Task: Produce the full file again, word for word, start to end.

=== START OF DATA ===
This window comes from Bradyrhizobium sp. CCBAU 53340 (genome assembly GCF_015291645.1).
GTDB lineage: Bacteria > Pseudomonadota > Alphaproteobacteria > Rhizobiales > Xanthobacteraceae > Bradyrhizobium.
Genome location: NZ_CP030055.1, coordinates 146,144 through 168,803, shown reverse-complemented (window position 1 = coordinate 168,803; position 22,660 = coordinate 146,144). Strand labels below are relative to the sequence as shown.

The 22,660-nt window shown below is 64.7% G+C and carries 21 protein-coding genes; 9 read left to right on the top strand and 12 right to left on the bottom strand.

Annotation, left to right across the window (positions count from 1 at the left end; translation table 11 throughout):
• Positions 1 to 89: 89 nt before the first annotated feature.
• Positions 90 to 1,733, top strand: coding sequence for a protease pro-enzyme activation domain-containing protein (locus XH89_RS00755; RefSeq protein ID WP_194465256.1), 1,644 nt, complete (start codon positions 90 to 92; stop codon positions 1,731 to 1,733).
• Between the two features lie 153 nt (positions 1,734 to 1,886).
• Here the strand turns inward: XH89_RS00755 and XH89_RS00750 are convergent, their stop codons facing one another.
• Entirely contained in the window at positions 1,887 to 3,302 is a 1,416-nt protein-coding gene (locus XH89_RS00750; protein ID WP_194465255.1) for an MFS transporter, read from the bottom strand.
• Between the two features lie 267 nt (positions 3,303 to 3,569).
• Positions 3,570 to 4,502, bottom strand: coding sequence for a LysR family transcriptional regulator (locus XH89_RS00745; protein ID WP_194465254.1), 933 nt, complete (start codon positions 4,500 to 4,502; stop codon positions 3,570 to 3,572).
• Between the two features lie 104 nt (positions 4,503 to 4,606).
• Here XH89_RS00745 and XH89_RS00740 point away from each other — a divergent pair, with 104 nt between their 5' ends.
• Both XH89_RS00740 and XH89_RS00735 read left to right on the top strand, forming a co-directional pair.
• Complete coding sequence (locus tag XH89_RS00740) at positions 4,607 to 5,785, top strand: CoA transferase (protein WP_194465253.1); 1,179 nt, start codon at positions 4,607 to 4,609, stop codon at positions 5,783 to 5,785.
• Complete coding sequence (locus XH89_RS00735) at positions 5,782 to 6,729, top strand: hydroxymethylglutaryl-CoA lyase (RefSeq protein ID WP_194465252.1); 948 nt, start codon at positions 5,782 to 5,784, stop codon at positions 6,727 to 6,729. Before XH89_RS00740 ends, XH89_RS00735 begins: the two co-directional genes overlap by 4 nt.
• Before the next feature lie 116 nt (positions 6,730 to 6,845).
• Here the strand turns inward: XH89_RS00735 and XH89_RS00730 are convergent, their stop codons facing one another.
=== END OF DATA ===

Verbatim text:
This window comes from Bradyrhizobium sp. CCBAU 53340 (genome assembly GCF_015291645.1).
GTDB lineage: Bacteria > Pseudomonadota > Alphaproteobacteria > Rhizobiales > Xanthobacteraceae > Bradyrhizobium.
Genome location: NZ_CP030055.1, coordinates 146,144 through 168,803, shown reverse-complemented (window position 1 = coordinate 168,803; position 22,660 = coordinate 146,144). Strand labels below are relative to the sequence as shown.

The 22,660-nt window shown below is 64.7% G+C and carries 21 protein-coding genes; 9 read left to right on the top strand and 12 right to left on the bottom strand.

Annotation, left to right across the window (positions count from 1 at the left end; translation table 11 throughout):
• Positions 1 to 89: 89 nt before the first annotated feature.
• Positions 90 to 1,733, top strand: coding sequence for a protease pro-enzyme activation domain-containing protein (locus XH89_RS00755; RefSeq protein ID WP_194465256.1), 1,644 nt, complete (start codon positions 90 to 92; stop codon positions 1,731 to 1,733).
• Between the two features lie 153 nt (positions 1,734 to 1,886).
• Here the strand turns inward: XH89_RS00755 and XH89_RS00750 are convergent, their stop codons facing one another.
• Entirely contained in the window at positions 1,887 to 3,302 is a 1,416-nt protein-coding gene (locus XH89_RS00750; protein ID WP_194465255.1) for an MFS transporter, read from the bottom strand.
• Between the two features lie 267 nt (positions 3,303 to 3,569).
• Positions 3,570 to 4,502, bottom strand: coding sequence for a LysR family transcriptional regulator (locus XH89_RS00745; protein ID WP_194465254.1), 933 nt, complete (start codon positions 4,500 to 4,502; stop codon positions 3,570 to 3,572).
• Between the two features lie 104 nt (positions 4,503 to 4,606).
• Here XH89_RS00745 and XH89_RS00740 point away from each other — a divergent pair, with 104 nt between their 5' ends.
• Both XH89_RS00740 and XH89_RS00735 read left to right on the top strand, forming a co-directional pair.
• Complete coding sequence (locus tag XH89_RS00740) at positions 4,607 to 5,785, top strand: CoA transferase (protein WP_194465253.1); 1,179 nt, start codon at positions 4,607 to 4,609, stop codon at positions 5,783 to 5,785.
• Complete coding sequence (locus XH89_RS00735) at positions 5,782 to 6,729, top strand: hydroxymethylglutaryl-CoA lyase (RefSeq protein ID WP_194465252.1); 948 nt, start codon at positions 5,782 to 5,784, stop codon at positions 6,727 to 6,729. Before XH89_RS00740 ends, XH89_RS00735 begins: the two co-directional genes overlap by 4 nt.
• Before the next feature lie 116 nt (positions 6,730 to 6,845).
• Here the strand turns inward: XH89_RS00735 and XH89_RS00730 are convergent, their stop codons facing one another.